own carefully selected and roasted beans, as well as market-leading equipment and exceptional service. The acquisition of Coopers and Andronicas in 2011 increased share of the independent market and in 2014, a €500m acquisition saw it became part of UCC Holdings – Japan’s largest producer of coffee. With a strong track record of innovation, UCC Holdings is responsible for £2 billion annual sales turnover and 7,300 employees. A rebrand to UCC Coffee UK & Ireland created a new worldwide identity to push the boundaries of coffee. In 2015, UCC Coffee UK & Ireland invested £2.5 million at its Dartford roaster. In talking with Cafe Culture magazine at the Coffee Leader Summit, Elaine Higginson added that she felt for the consumer, it was not just about good coffee and the overall customer experience, highlighting how MacDonalds had become a destination coffee outlet after revamping its coffee offer so that it was in a position to consistently offer a good product at the right temperature and value point. The nature of engaging with customers had changed over the past 20 years, she acknowledged, with the barista now far more involved in the education process about coffee itself, as well as the upselling of products. Coffee brewing technology had also altered and widened, and she admitted to owning an impressive variety of coffee-making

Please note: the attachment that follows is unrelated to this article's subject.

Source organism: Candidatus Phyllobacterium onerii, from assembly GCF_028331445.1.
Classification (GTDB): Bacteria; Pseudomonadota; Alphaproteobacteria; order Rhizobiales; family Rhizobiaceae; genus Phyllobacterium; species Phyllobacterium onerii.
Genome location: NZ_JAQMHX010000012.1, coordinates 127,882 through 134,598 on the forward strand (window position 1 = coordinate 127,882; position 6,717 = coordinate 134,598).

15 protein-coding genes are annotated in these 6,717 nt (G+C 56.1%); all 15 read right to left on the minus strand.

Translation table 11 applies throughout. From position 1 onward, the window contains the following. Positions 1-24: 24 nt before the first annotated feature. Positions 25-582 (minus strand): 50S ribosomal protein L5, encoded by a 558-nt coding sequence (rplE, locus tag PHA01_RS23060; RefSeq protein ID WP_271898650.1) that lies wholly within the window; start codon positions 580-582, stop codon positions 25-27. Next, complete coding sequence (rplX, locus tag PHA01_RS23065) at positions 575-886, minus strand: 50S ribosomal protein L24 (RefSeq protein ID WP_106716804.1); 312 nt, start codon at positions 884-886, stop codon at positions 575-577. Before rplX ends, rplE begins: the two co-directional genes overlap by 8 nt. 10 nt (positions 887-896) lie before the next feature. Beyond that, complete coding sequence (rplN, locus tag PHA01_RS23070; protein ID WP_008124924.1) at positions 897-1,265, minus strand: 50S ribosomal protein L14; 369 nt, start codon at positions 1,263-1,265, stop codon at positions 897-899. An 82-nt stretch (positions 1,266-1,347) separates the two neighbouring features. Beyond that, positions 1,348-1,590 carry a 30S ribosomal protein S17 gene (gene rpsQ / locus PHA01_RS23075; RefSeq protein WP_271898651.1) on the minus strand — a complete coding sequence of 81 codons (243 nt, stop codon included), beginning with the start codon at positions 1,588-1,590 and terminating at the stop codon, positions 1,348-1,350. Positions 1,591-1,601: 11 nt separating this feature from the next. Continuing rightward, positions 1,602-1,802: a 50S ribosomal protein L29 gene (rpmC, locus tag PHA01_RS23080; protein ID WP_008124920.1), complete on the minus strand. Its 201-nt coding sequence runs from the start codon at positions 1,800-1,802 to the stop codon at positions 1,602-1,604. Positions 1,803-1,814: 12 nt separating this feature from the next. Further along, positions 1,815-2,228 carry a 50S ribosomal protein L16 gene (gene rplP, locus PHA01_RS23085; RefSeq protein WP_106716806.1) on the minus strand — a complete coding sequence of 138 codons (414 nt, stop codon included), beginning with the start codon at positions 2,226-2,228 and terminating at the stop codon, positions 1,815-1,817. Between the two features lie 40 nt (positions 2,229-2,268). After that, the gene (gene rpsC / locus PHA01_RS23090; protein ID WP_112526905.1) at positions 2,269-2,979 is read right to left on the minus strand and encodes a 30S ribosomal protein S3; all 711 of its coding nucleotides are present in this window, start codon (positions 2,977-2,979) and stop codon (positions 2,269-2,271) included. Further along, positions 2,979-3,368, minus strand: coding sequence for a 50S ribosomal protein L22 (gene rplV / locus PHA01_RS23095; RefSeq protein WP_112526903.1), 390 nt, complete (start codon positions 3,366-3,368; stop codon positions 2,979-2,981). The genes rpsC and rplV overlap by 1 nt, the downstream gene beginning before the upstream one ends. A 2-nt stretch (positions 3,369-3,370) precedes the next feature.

equipment herself, including a single group espresso machine. “It’s important to know what customers enjoy and want,” she emphasised, in drawing attention to UCC’s ‘good, better, best’ approach which reflects the fact that there are different taste and quality requirements in different environments, whether out of home or retail. “We feel that our range meets the demands of most customers, offering one place to source all your coffee from. Coffee is many things to different people - a hot beverage that is not alcohol, and that can provide an opportunity to take time out and energise. When people buy a cup of coffee, they are also buying into an experience, a little luxury in their day, perhaps.” At the same time, Elaine Higginson was keen to point out investment in structures and systems, as well as service support, at UCC had been key to their ongoing success, and so they were keen investors in people as well as in their IT systems, all helping the company to add value to their product offering and wider aim to be a total coffee solutions provider. “The culture of the company is still entrepreneurial and free-spirited,” she added, “and we have a focus on employee engagement which is currently at a level of more than 80%, when the average is often only 30 to 40%. It’s important to grow and develop, then retain the right people.” There were also constant challenges to contend with, not least the ‘Internet of things’, technology, telemetry and future ways of providing the company, as well as their customers, with an edge in competitive times. Sustainability, traceability, provenance and transparency were the watch words of the future, felt Elaine Higginson, noting how the high street chains were all now starting to re-invest in the coffee industry itself, as well as give their outlets a more local feel. For UCC, their future concentration would be to continue to grow more market share, particularly in the UK, but they would also be looking to further supply the burgeoning coffee scene overseas too, notably in Eastern Europe, and so the possibility of further future acquisitions could not be discounted.